- Approval based on future potential. Many loan applicants get rejected because of low credit scores or other debt. Acceptance to Catalyst instead depends on students’ drive and readiness to thrive in the course and on the job.
- Employment first, payments later. Students can devote their time and energy to excelling in class and job searching — without the looming stress of upcoming payments.
- Career focus. ISAs and career support go hand in hand. GA’s Career Services team is dedicated to making sure students land a job in their field of study through one-on-one coaching, exclusive hiring events, networking opportunities, and more.
- Flexible career pathways. The $40,000 minimum salary allows students to accept a lower-paying job they’re passionate about, cultivate a freelance business, or even start their own company without the pressure of loan repayments.
- Life happens? Payments stop. Students can pause payments at any time if they stop working, whether due to unemployment or personal, family, or health-related reasons.
Our Approach to ISAs
We took a student centric, research-based approach in deciding whether to introduce ISAs. It was essential to develop a model that does not put the burden only on the student, but also ensures that GA is incentivized to help participants meet their career goals. First and foremost, we wanted to introduce an option that would be attractive to all individuals, regardless of income, credit history, or background.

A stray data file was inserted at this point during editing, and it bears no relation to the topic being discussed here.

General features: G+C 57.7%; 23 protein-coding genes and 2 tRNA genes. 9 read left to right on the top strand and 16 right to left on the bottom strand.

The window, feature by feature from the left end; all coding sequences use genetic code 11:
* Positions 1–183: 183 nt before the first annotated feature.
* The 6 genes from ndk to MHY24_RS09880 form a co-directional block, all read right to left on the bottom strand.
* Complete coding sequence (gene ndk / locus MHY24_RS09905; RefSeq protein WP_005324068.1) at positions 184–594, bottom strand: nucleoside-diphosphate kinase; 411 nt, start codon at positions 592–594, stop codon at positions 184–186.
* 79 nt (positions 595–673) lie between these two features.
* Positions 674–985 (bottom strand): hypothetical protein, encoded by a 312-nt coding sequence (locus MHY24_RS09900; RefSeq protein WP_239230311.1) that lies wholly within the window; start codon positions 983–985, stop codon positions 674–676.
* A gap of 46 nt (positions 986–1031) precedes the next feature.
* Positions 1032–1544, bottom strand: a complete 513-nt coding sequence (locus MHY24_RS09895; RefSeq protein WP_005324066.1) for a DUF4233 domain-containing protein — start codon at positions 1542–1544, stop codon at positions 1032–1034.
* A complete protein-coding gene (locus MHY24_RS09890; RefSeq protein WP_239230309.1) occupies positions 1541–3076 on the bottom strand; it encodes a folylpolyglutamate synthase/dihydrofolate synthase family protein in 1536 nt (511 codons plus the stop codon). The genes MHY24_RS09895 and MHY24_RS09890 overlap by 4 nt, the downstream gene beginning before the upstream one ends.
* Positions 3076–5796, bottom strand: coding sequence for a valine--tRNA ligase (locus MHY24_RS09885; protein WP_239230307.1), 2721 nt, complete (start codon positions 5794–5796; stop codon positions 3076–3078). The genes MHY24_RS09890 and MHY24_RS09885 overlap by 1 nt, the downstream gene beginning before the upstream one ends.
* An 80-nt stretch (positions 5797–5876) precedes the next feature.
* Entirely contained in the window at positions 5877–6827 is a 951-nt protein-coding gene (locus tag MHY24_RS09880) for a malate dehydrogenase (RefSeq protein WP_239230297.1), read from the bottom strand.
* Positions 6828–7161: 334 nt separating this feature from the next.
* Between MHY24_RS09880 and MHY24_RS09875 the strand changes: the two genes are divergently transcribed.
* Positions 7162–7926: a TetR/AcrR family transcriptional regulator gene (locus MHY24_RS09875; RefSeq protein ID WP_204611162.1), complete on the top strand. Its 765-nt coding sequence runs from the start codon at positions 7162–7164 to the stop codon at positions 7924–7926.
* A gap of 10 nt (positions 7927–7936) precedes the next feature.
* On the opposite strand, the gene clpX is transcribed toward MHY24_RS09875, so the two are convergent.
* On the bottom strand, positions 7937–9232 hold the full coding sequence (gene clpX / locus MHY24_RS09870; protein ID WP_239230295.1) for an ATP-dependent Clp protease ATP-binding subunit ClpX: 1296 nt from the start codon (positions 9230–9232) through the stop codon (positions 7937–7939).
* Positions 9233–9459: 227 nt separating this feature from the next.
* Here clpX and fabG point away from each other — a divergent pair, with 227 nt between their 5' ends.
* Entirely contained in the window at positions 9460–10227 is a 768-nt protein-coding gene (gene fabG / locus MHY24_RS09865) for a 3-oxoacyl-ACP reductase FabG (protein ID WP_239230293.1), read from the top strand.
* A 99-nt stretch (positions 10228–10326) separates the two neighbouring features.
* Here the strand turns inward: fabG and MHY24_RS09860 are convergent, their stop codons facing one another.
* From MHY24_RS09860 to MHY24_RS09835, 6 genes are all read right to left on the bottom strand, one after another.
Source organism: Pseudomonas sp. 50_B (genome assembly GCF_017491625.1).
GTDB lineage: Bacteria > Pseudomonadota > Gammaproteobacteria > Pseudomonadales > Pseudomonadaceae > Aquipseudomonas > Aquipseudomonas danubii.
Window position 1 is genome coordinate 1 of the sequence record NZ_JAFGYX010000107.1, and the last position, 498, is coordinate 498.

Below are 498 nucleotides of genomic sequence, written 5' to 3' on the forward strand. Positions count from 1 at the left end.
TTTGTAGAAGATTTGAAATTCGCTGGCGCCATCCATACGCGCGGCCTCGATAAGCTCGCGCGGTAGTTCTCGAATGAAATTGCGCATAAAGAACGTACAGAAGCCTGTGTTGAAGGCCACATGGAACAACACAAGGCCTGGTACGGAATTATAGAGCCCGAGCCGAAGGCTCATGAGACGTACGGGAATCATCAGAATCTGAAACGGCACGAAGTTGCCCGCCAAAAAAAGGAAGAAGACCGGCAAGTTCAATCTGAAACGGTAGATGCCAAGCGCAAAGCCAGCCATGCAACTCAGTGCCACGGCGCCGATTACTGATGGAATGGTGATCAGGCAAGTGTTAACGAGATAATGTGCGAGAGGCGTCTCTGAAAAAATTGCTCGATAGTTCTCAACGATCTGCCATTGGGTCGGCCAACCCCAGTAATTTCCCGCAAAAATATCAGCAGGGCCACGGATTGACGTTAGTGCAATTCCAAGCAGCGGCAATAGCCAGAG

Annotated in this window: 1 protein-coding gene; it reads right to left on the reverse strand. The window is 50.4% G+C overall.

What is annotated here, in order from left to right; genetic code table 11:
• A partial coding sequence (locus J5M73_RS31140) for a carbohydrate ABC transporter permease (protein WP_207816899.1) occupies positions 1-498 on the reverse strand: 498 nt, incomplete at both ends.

Data from the ISA industry at large informed our approach to designing the Catalyst program, but our own unique experience serving thousands of students defined our terms. Here are some of the considerations we made while exploring ISAs as a payment option:
- Student feedback. We reached out to alumni to understand whether or not an ISA-type structure would be appealing to them. We learned what features resonated with our community and built them into our program. More than anything else, students valued not having to make payments while in school and during their job search.
- Current payment performance data and trends. After analyzing data from past GA applicants and students, we knew that affordability was still a frequent barrier. Loans, government funding, and scholarships are increasingly popular options for our community, but we couldn’t meet demand due to obstacles like a small scholarship pool and applicants’ inability to secure loans.
- A strong focus on career outcomes. It’s incredible what GA students can achieve after taking one of our full-time programs, regardless of their educational and professional backgrounds. We strongly believe that ISAs can’t work without outcomes-based programming, and GA’s Career Services team is solely focused on ensuring that students in our full-time courses have the tools they need to land a job after they graduate. We track student progress, have a Big Four accounting firm audit our job-placement data, and share our outcomes reports publicly every year.
- Likelihood of students’ success. Students’ actions prior to enrollment reliably indicate how they’ll perform in their course and job search. To ensure Catalyst participants are prepared, applicants must complete our admissions requirements, course pre-work, and a readiness assessment. Our data shows that good performance on the assessment is the best predictor of success in the program and the job search.
- Commitment to transparency. ISAs are new and we know there’s still a lot to learn about the model, but we’re optimistic. Because of this, we’re pledging to defining key success metrics and making it publicly available.